Is your transformation programme providing a return on your investment?

Is your Digital Transformation Programme providing a return on your investment? The answer to this is most likely a resounding “yes”, but do you know by how much?

I’ve been working with quite a few customers in recent weeks on various transformation and delivery strategies and the recurring problem I’m seeing, and one which his been present for as far back as I can remember, is that no one accurately or diligently tracks their investment objectives and ROI.

What I mean by this is, whilst most organisations can tell me their budget for a programme or project, maybe provide detail of how much they’ve spent, there’s nothing really beyond this. What they’re actually providing is a programme/project budget and spend profile. There’s a lot of Digital Enablement and Digital Transformation going on, yet how can you be sure these initiatives provide value if you don’t truly know the legacy costs of the services and business processes you’re transforming?

I’ve recently engaged with one customer who had been informed that if they move their data centre infrastructure to AWS (the choice of vendor was irrelevant) and utilise the vendors IaaS, they would save costs. Off the back of this, with no real in-depth analysis, an investment was approved, and programme commenced.

Now there’s two problems here, the first being that it’s almost unheard of to just do a “lift and shift” to a Cloud Service Provider (CSP)and expect to save money. It won’t happen (unless you’re maybe exiting an old school, uber expensive contract with a huge SI). The second is that, unless you go and work out what your “per server” costs are (and that includes staffing, power, licensing, hardware, upgrade/patching costs, monitoring costs, contract management costs etc.) you can’t really work out whether you will actually make a saving. Most places I visit simply tell me how much their hardware costs and how much their server licensing costs and use that as the basis for £million+ investment decisions. It’s nuts really.

Now I’m not saying you need to go scope out a whole wave of redundancies when you move to the cloud, but you certainly need to factor in staff costs, revise the roles and redeploy your resources elsewhere if possible. After all, the CSP will handle a lot of the activities previously included in your staff’s role specifications. With any change initiative, you need to consider all possible overheads. Even if it be the cleaning costs for a server room or the expenses incurred for attending an onsite meeting!

Now whilst the above has touched on the start of these change initiatives, ensuring accuracy and clear scope from the start unfortunately doesn’t fix all the problems. It’s important that each change initiative defines what its Critical Success Factors (CSF’s) are. These need to be specific, quantitative and measurable. Planning ahead for the CSF’s will ensure that considerations are made to measuring success, which will affect what actions and processes are put in place to guarantee these can be tracked, reviewed and reported on.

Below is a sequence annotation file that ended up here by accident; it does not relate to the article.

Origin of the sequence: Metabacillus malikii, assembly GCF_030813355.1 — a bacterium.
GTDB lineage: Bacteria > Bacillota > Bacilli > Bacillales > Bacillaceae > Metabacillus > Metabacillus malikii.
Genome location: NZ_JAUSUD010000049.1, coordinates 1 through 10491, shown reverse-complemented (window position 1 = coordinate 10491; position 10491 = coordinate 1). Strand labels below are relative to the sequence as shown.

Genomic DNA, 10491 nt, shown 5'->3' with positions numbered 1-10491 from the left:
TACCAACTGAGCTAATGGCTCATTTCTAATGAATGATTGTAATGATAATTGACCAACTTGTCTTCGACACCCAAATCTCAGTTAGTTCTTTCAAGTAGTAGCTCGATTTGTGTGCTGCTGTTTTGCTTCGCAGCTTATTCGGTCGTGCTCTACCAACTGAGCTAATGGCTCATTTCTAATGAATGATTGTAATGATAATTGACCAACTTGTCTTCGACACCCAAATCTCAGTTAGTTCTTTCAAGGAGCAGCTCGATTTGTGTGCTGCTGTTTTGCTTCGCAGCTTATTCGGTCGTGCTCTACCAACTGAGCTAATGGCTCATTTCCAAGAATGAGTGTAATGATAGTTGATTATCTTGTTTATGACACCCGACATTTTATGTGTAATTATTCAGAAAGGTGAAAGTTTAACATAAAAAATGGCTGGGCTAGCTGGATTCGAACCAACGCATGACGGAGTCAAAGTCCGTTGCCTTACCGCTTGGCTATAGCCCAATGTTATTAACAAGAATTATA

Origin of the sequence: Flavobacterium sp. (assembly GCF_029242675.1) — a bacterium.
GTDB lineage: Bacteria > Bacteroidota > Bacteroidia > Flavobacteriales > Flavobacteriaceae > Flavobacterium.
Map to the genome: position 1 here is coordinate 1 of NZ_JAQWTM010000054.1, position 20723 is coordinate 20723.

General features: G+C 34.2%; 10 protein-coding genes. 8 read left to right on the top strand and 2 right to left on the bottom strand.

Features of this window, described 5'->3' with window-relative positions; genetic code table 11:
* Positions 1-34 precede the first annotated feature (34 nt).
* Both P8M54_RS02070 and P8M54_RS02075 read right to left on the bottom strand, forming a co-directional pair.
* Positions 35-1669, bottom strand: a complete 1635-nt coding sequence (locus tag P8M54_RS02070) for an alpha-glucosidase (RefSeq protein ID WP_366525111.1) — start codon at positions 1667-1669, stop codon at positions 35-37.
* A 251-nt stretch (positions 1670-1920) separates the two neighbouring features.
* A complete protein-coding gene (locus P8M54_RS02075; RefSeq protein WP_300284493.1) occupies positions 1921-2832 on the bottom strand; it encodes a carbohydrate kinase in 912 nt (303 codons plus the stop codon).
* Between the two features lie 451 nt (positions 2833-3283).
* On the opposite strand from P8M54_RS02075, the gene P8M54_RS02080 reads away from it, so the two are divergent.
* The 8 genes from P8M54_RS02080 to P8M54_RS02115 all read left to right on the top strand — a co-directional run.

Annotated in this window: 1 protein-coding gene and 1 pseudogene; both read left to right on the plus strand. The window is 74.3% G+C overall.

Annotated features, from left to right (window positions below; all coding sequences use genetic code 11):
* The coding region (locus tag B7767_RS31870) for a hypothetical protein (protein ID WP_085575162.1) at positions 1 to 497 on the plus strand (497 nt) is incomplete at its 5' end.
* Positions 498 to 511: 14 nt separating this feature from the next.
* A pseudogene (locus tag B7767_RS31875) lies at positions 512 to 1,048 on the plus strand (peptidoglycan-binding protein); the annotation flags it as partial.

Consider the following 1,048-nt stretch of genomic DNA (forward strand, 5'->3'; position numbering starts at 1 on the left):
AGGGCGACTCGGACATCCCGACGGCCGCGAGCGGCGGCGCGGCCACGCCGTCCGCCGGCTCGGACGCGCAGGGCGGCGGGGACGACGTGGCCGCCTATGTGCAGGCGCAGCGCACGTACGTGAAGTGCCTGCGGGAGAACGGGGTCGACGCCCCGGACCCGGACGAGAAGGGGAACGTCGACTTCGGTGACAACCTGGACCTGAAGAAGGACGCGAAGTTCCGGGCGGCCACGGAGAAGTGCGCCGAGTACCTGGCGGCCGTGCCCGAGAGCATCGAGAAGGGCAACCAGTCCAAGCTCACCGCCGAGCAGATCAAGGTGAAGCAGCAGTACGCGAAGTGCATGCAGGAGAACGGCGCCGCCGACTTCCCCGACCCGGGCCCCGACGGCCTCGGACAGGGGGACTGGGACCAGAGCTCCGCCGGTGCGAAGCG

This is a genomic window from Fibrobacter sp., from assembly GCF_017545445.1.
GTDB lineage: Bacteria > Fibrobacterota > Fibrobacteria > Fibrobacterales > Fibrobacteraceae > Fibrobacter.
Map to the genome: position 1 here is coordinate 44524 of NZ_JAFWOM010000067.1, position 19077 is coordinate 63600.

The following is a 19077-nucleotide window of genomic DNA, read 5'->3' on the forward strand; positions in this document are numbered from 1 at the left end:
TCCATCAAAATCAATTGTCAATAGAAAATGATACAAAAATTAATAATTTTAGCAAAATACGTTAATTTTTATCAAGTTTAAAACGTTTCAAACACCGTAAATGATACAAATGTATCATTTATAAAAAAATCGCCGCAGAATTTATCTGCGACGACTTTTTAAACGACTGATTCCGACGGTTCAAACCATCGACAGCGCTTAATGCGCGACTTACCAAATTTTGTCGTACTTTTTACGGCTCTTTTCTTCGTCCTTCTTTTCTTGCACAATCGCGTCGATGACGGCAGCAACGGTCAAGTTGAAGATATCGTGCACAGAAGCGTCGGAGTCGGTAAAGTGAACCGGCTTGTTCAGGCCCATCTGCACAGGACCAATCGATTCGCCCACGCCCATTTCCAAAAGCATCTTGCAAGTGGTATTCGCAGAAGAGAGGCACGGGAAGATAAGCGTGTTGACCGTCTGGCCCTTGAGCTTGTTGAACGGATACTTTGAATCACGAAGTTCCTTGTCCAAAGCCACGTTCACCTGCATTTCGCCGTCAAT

These CSF’s should all be defined around anticipated benefits, which are derived from the original investment objectives. The missing piece to moving from an idea, vision or even initiated project is the continuation of applying focus to such benefits and objectives. Very rarely do I see a programme tracks its benefits or CSF’s properly. Which leads me on to what I believe to be one of the most important governance mechanisms in Enterprise IT… a Benefit Realisation Committee (BRC).

Now a BRC can be set up for each initiative, or to span a variety of them (such as across a programme or portfolio). It doesn’t need new job roles recruiting into the business, although it’s important that each members role and input be defined. It needs to include key sponsors/investors, senior business stakeholders and capable product owners or relevant user representation of business functions and processes. The benefits need to be reviewed continuously:

  • Are they still achievable, still feasible?
  • Are they still relevant?
  • Have they been superseded by anything else?
  • Can the benefit be expanded? Can we exploit further opportunities?

In addition to the benefits, the CSF’s also need to be analysed each time theBRC meets:

  • Has the anticipated return on the investment changed?
  • Can you still accurately track the progress against the CSF?
  • Will you still be able to effectively measure the success upon completion of the change?

The final piece to the jigsaw centres around the adoption. Engagement activities need to be conducted for a prolonged period after completion of the change initiative, to ensure true adoption of change. Users will naturally follow the path of least resistance, therefore once they encounter issues or skill shortfalls, it’s easy to fall back into old ways of working or resort to legacy processes. This also means that when success is measured in the weeks after the change, the same level of success might not be recorded should you revisit the CSF’s further down the line.

Continuous tracking of all this information, backed up by engagement, training and remedial actions, can ensure true benefit is realised and the long-term sustainability of these benefits greatly increased. It will also ensure a clear understanding can be generated of the true “cost vs benefit” and ultimately ensure the organisation can accurately determine the true return on their investment.

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